A man who is terminally ill with motor neurone disease has said he is "delighted" to be given the right to challenge the law on assisted dying.
Retired college lecturer Noel Conway - who is not expected to live beyond 12 months - was initially refused permission to bring a judicial review on the law.
But the High Court in London will now hear his case after the 67-year-old got the go-ahead for the legal challenge from the Court of Appeal.
"Clearly the Court of Appeal has agreed that this is an issue deserving full and proper consideration and I look forward to a full hearing at the High Court," Mr Conway said.
"Having overcome this initial setback in my fight for choice at the end of life, I am more determined than ever to continue."
Mr Conway, who was diagnosed with the disease in November 2014, said the vast financial and emotional support he had received underlined public support his cause.
"I have the support of my loved ones and many thousands of others behind me; people who have donated over £90,000 towards my legal costs and sent heart-warming messages of encouragement to me and my family," he said.
Mr Conway previously told ITV News waiting for his illness to leave him "like a living zombie" was a "terrifying" prospect.
He said he wanted medication that could end his life to be made available so he did not have to "go through agony and suffering".
His lawyers said that when he has less than six months to live, and retains the mental capacity to make the decision, "he would wish to be able to enlist assistance to bring about a peaceful and dignified death".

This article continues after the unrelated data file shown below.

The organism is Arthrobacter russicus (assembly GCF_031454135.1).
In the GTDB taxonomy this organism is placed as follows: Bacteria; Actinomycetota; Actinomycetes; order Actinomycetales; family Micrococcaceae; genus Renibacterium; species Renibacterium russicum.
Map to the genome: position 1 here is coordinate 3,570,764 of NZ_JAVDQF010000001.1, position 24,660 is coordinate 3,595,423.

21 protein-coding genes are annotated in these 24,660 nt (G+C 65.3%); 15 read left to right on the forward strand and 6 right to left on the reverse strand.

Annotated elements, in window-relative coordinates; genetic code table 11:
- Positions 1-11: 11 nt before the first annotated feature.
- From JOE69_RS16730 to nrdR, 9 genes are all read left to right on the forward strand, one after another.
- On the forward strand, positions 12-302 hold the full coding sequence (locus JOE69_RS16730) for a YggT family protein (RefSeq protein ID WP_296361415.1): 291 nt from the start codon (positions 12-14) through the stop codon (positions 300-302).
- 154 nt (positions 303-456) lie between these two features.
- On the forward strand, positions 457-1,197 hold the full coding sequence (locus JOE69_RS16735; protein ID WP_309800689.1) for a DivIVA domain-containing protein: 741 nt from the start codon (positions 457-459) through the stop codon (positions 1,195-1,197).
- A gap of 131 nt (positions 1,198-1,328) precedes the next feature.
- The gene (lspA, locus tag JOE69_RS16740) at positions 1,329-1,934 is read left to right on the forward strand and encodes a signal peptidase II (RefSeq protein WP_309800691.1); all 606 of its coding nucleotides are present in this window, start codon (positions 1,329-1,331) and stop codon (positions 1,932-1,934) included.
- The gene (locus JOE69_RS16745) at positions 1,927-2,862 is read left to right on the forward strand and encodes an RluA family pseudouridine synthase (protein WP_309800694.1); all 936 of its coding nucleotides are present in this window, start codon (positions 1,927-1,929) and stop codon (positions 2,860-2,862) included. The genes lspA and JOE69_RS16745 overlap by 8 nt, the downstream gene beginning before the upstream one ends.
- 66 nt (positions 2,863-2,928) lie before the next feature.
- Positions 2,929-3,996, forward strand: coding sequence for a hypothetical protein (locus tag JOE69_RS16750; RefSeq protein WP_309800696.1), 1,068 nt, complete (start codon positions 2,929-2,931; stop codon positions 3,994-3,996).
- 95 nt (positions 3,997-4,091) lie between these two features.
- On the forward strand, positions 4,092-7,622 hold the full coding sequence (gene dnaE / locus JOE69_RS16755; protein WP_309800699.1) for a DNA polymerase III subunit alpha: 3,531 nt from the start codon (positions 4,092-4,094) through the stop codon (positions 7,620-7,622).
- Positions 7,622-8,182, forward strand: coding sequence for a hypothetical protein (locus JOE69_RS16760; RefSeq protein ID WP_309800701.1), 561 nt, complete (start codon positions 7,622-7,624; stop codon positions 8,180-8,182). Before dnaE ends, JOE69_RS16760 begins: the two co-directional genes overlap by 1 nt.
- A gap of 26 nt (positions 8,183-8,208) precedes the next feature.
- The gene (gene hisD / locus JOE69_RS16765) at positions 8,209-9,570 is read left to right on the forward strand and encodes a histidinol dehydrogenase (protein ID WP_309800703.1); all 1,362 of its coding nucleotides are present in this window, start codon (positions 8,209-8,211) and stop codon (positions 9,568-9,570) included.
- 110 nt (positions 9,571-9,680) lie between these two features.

Mr Conway added: "It would allow me to decide when I am ready to go, rather than be forced into a premature death by travelling to Dignitas at great emotional and financial cost, or to suffer a traumatic, drawn out death at home."
Mr Conway's case is different from that brought in 2012 by Tony Nicklinson, who suffered from paralysis after a stroke, as it seeks special circumstances to receive assistance to die for people who are terminally ill.
Mr Nicklinson's case was ultimately dismissed by the Supreme Court, which said it was important that Parliament debated the issues before any decision was made by the courts.
Mr Conway's lawyers said both the House of Commons and the House of Lords had now debated the issue, deciding not to offer legal exceptions to the 1961 Suicide Act.
Mr Conway wants a declaration that the 1961 Act is incompatible with Article 8, which relates to respect for private and family life, and Article 14, which protects from discrimination.
The Court of Appeal's Lord Justice McFarlane and Lord Justice Beatson granted permission and remitted Mr Conway's case to the High Court to decide.
The married grandfather, who lives in Shrewsbury, was fit and active before his illness, enjoying hiking, cycling and travelling.
The father-of-three now uses a wheelchair and ventilation equipment and was not in court.